This script appears to be performing dynamic code loading and execution from a Base64-encoded source from the batch script that is currently running. “-last 1” indicates making use of the last base64 encoded string present in the batch script.
This script follows the below steps before loading itself into the memory:
- base64 decoded
- GZIP decompressed
- Reversing of the output
Below is the base64 encoded string present at the end of the batch script:
Fig 6: Base64 strings at the end of the Bat script
We follow the same steps as mentioned in the Powershell script above to extract the payload.
Fig 7: Base64 decode
We verify the filetype of the above base64 decoded output, which is gzip compressed.
Fig 8: Filetype verification
We decompress the above output.
Fig 9: GZIP Decompress
According to the Powershell script above, this needs to be reversed. Also, since the output needs to be reversed, we try to identify the filetype by checking the end of the file.
Fig 10: Hex of the reversed PE sample
This seems to be a PE file. Let’s reverse the file.
Fig 11: The dot net executable
And so, we came across a .NET executable file. This file is injected into a process, and depending on the specific malware family, it moves forward to infect the device. In many cases, this executable establishes a connection with the Command and Control (CnC) server to retrieve another payload. This final payload is what ultimately infects the machine. Nevertheless, we’ve also observed instances where this executable directly infects the machine without needing to download an additional payload.
In this particular case, the malware is a variant of AgentTesla, which falls under the category of InfoStealer.
In recent cases, we’ve seen this batloader employed for injecting AgentTesla. However, it’s not limited to just this malware strain. This batloader has been frequently observed facilitating the injection of other malware families as well. While there may be slight variations in the code, the underlying method remains remarkably consistent. This underscores the adaptability and widespread usage of this particular batloader in malicious activities. The key similarities are:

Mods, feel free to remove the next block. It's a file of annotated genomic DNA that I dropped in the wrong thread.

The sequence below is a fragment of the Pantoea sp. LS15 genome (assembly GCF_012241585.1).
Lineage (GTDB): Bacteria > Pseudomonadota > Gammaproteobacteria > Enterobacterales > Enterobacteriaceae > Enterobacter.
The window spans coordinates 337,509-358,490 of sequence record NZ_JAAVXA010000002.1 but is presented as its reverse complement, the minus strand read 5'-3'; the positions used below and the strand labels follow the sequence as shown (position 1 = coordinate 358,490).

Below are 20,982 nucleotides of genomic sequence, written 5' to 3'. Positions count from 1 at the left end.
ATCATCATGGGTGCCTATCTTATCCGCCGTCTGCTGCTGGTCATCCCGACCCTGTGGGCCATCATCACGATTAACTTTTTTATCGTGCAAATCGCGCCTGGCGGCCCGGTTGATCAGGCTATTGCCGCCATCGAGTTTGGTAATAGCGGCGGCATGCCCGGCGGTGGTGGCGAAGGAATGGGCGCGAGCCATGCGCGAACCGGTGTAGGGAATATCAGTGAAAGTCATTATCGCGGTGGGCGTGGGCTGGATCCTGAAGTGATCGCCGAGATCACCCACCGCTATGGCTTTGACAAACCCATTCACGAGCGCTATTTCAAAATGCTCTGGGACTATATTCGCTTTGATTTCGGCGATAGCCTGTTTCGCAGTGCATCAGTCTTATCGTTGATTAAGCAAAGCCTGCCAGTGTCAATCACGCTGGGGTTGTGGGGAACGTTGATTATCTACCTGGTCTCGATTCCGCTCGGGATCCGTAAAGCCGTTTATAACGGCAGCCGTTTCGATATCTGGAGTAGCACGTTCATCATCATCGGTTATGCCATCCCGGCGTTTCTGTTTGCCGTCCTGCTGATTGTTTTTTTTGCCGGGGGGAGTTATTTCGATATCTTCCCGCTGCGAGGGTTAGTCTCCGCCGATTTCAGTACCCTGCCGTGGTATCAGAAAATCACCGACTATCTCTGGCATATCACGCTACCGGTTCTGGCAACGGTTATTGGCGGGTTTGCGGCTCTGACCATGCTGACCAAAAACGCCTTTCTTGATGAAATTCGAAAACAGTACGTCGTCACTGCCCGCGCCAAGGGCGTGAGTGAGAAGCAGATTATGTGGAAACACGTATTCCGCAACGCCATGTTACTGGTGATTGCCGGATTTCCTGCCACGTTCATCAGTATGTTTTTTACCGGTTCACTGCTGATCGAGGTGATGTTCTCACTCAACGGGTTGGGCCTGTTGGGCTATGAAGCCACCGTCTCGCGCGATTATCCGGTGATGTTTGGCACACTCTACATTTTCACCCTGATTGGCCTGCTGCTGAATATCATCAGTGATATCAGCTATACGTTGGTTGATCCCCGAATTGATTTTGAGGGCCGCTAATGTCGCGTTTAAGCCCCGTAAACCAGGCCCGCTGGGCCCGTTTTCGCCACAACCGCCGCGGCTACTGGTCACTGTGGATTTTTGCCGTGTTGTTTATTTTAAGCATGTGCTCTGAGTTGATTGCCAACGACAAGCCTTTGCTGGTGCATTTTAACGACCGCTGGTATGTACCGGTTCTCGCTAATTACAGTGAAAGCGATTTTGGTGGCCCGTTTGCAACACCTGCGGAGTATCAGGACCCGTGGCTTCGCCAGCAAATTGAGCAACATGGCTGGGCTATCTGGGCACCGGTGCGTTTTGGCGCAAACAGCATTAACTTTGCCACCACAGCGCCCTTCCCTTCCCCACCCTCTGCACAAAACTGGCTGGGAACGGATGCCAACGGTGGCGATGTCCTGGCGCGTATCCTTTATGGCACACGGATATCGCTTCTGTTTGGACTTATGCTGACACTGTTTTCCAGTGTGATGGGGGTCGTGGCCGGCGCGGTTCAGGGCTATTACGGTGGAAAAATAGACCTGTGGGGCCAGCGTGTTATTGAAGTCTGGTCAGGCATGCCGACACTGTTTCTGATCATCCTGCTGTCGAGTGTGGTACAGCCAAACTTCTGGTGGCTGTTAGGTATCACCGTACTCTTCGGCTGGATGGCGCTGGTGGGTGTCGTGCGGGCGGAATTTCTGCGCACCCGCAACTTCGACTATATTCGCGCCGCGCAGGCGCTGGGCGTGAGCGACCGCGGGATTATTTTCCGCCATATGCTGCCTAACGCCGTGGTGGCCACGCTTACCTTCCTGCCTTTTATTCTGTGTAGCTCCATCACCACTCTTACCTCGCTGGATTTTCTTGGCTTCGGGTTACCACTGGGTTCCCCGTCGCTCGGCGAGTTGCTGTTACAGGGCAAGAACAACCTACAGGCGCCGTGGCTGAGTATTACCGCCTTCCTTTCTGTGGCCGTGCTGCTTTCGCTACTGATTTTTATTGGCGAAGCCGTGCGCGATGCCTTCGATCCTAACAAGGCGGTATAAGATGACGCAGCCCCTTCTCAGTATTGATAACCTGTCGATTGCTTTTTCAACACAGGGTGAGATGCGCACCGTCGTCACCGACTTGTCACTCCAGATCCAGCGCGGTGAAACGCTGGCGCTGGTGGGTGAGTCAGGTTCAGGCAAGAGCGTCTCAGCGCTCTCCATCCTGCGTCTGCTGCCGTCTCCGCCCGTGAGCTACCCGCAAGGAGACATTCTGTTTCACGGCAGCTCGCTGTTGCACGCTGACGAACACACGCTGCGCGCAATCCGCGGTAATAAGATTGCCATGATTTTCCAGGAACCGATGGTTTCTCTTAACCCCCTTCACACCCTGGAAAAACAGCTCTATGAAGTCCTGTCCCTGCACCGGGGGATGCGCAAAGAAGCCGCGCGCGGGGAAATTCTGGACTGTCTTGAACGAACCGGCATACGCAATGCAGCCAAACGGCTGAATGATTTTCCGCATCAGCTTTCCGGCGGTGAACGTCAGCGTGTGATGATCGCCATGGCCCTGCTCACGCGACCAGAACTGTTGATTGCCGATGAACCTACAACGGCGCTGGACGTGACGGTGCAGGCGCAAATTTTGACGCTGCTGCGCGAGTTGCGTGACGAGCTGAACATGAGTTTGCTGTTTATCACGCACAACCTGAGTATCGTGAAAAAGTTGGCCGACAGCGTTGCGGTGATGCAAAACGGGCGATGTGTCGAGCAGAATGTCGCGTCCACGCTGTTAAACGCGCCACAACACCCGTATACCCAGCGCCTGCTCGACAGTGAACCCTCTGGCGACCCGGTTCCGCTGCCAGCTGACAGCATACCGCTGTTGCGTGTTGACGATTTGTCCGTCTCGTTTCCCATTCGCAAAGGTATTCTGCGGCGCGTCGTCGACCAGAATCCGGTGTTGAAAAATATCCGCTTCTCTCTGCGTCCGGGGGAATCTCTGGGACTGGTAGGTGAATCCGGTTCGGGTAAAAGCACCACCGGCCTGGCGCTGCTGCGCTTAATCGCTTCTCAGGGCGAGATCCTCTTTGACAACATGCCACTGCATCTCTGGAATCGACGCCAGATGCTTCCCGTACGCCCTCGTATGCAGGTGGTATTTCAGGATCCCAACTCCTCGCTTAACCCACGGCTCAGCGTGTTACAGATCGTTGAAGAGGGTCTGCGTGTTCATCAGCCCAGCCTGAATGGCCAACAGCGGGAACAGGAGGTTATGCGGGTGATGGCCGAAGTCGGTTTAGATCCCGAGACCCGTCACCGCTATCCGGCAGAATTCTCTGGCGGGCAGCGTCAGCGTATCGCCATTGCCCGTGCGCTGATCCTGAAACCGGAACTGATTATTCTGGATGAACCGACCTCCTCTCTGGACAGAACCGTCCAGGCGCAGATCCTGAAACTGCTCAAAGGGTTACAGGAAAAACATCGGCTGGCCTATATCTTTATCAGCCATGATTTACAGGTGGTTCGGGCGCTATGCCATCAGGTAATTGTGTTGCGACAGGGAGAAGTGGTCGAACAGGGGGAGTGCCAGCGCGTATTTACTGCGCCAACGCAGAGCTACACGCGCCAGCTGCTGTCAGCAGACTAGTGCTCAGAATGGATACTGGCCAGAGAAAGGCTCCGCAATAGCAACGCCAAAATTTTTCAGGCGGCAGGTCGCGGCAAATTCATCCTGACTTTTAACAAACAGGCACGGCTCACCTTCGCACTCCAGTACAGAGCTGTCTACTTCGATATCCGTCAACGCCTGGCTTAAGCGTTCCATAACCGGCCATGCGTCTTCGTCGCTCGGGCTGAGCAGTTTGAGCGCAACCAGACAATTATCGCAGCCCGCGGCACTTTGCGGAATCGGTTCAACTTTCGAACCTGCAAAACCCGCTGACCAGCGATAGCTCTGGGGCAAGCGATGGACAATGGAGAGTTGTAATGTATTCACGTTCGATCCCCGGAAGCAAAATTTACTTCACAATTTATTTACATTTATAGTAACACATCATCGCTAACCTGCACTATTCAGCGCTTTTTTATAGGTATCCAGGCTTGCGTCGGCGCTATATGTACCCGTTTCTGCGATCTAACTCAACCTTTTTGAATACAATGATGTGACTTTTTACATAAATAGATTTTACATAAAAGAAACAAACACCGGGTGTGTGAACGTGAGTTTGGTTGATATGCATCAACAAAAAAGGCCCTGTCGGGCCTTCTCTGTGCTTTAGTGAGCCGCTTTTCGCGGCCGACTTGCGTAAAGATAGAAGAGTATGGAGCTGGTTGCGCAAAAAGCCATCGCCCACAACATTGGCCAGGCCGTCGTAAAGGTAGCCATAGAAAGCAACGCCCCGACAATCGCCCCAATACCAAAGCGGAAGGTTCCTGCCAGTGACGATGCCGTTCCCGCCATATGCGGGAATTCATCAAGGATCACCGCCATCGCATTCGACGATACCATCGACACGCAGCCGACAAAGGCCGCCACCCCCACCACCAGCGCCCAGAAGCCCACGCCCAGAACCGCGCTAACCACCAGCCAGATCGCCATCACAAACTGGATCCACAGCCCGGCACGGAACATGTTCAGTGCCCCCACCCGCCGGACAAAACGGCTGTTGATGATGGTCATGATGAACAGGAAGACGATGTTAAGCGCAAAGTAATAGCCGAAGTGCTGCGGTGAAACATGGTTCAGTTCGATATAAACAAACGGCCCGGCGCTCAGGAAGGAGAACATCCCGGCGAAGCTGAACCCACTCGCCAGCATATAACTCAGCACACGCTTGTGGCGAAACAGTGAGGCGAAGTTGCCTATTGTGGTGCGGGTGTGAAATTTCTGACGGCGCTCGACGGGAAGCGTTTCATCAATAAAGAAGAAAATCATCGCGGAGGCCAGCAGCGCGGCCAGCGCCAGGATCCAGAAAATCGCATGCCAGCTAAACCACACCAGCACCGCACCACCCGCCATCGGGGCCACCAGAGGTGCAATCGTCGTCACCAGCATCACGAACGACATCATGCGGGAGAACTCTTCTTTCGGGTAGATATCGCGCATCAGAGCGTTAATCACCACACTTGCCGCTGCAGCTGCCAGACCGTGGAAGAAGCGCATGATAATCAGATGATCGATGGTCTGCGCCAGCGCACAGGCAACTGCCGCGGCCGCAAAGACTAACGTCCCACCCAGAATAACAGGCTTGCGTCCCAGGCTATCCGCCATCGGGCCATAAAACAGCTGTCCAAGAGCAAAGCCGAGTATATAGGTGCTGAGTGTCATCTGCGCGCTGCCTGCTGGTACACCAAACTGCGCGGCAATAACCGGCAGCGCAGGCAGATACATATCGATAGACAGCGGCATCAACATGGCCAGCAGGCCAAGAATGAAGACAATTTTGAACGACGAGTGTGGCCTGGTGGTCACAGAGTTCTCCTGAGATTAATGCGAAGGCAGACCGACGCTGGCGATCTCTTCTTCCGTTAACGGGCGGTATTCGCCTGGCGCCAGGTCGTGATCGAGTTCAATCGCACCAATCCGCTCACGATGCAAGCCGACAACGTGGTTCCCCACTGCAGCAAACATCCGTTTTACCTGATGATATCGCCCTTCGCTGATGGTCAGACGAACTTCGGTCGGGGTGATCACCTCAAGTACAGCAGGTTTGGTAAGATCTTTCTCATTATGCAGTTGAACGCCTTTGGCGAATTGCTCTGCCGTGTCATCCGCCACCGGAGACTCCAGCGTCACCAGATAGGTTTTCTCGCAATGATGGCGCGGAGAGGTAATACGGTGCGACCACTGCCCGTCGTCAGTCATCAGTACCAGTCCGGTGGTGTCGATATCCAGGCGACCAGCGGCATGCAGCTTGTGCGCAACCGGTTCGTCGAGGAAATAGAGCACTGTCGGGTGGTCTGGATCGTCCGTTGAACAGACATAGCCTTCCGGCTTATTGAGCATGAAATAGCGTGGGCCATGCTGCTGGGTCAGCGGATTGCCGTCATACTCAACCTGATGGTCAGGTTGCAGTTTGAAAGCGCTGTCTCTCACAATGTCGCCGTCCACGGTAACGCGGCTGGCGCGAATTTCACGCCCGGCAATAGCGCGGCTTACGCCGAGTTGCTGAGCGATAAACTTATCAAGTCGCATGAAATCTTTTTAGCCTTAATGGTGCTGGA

- Bat file copying Powershell from system32 to a new name as .bat/png.exe
- Removing the exe from the end to make use of the same bat script
- An obfuscated PowerShell script is extracted and run from the bat script
- The PowerShell script finds some obfuscated payload from the bat
- Base64 Decodes the payload
- Decompresses the file
- Reverse the final payload
- A dot net file is observed
While there may be some variation, these steps are typically followed. Initially, this batloader was utilized through OneNote attachments to propagate malware such as QuasarRAT and AsyncRAT. However, we’ve also noted instances where the batloader was employed to distribute Mallox Ransomware, AgentTesla, and a Cryptojacker. Essentially, it serves as a tool for orchestrating multi-staged attacks, ensuring the final payload is delivered to execute its malicious intent.